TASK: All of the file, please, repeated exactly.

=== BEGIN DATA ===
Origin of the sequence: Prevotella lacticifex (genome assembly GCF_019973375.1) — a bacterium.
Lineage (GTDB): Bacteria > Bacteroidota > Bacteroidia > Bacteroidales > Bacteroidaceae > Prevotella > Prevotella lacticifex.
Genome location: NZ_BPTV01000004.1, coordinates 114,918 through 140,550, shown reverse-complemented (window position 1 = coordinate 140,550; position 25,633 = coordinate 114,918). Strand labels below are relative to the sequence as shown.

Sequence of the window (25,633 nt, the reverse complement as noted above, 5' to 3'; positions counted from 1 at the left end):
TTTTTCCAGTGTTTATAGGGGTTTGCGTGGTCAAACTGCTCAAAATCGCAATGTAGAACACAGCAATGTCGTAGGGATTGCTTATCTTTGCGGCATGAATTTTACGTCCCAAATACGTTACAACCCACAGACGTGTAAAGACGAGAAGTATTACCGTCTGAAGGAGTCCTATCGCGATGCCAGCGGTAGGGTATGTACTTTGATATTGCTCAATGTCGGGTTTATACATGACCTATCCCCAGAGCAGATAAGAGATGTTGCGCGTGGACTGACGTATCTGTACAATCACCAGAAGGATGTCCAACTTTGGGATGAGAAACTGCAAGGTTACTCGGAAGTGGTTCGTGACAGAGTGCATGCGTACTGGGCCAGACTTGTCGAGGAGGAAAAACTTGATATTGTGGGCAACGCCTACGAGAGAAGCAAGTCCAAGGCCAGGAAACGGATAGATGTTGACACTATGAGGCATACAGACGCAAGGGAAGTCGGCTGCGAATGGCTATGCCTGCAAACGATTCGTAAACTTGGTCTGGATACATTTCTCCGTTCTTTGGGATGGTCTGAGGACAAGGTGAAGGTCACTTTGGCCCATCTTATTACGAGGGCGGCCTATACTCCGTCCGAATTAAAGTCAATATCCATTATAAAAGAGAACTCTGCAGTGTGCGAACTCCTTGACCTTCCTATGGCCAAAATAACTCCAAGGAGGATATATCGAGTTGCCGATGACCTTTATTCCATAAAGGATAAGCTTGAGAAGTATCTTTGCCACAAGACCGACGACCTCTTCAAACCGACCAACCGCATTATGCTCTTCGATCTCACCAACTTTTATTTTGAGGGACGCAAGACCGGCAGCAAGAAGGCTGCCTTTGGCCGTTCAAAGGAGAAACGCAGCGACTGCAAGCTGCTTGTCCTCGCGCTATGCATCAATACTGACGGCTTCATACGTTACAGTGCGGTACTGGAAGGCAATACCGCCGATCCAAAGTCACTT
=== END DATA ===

Origin of the sequence: Prevotella lacticifex (genome assembly GCF_019973375.1) — a bacterium.
Lineage (GTDB): Bacteria > Bacteroidota > Bacteroidia > Bacteroidales > Bacteroidaceae > Prevotella > Prevotella lacticifex.
Genome location: NZ_BPTV01000004.1, coordinates 114,918 through 140,550, shown reverse-complemented (window position 1 = coordinate 140,550; position 25,633 = coordinate 114,918). Strand labels below are relative to the sequence as shown.

Sequence of the window (25,633 nt, the reverse complement as noted above, 5' to 3'; positions counted from 1 at the left end):
TTTTTCCAGTGTTTATAGGGGTTTGCGTGGTCAAACTGCTCAAAATCGCAATGTAGAACACAGCAATGTCGTAGGGATTGCTTATCTTTGCGGCATGAATTTTACGTCCCAAATACGTTACAACCCACAGACGTGTAAAGACGAGAAGTATTACCGTCTGAAGGAGTCCTATCGCGATGCCAGCGGTAGGGTATGTACTTTGATATTGCTCAATGTCGGGTTTATACATGACCTATCCCCAGAGCAGATAAGAGATGTTGCGCGTGGACTGACGTATCTGTACAATCACCAGAAGGATGTCCAACTTTGGGATGAGAAACTGCAAGGTTACTCGGAAGTGGTTCGTGACAGAGTGCATGCGTACTGGGCCAGACTTGTCGAGGAGGAAAAACTTGATATTGTGGGCAACGCCTACGAGAGAAGCAAGTCCAAGGCCAGGAAACGGATAGATGTTGACACTATGAGGCATACAGACGCAAGGGAAGTCGGCTGCGAATGGCTATGCCTGCAAACGATTCGTAAACTTGGTCTGGATACATTTCTCCGTTCTTTGGGATGGTCTGAGGACAAGGTGAAGGTCACTTTGGCCCATCTTATTACGAGGGCGGCCTATACTCCGTCCGAATTAAAGTCAATATCCATTATAAAAGAGAACTCTGCAGTGTGCGAACTCCTTGACCTTCCTATGGCCAAAATAACTCCAAGGAGGATATATCGAGTTGCCGATGACCTTTATTCCATAAAGGATAAGCTTGAGAAGTATCTTTGCCACAAGACCGACGACCTCTTCAAACCGACCAACCGCATTATGCTCTTCGATCTCACCAACTTTTATTTTGAGGGACGCAAGACCGGCAGCAAGAAGGCTGCCTTTGGCCGTTCAAAGGAGAAACGCAGCGACTGCAAGCTGCTTGTCCTCGCGCTATGCATCAATACTGACGGCTTCATACGTTACAGTGCGGTACTGGAAGGCAATACCGCCGATCCAAAGTCACTT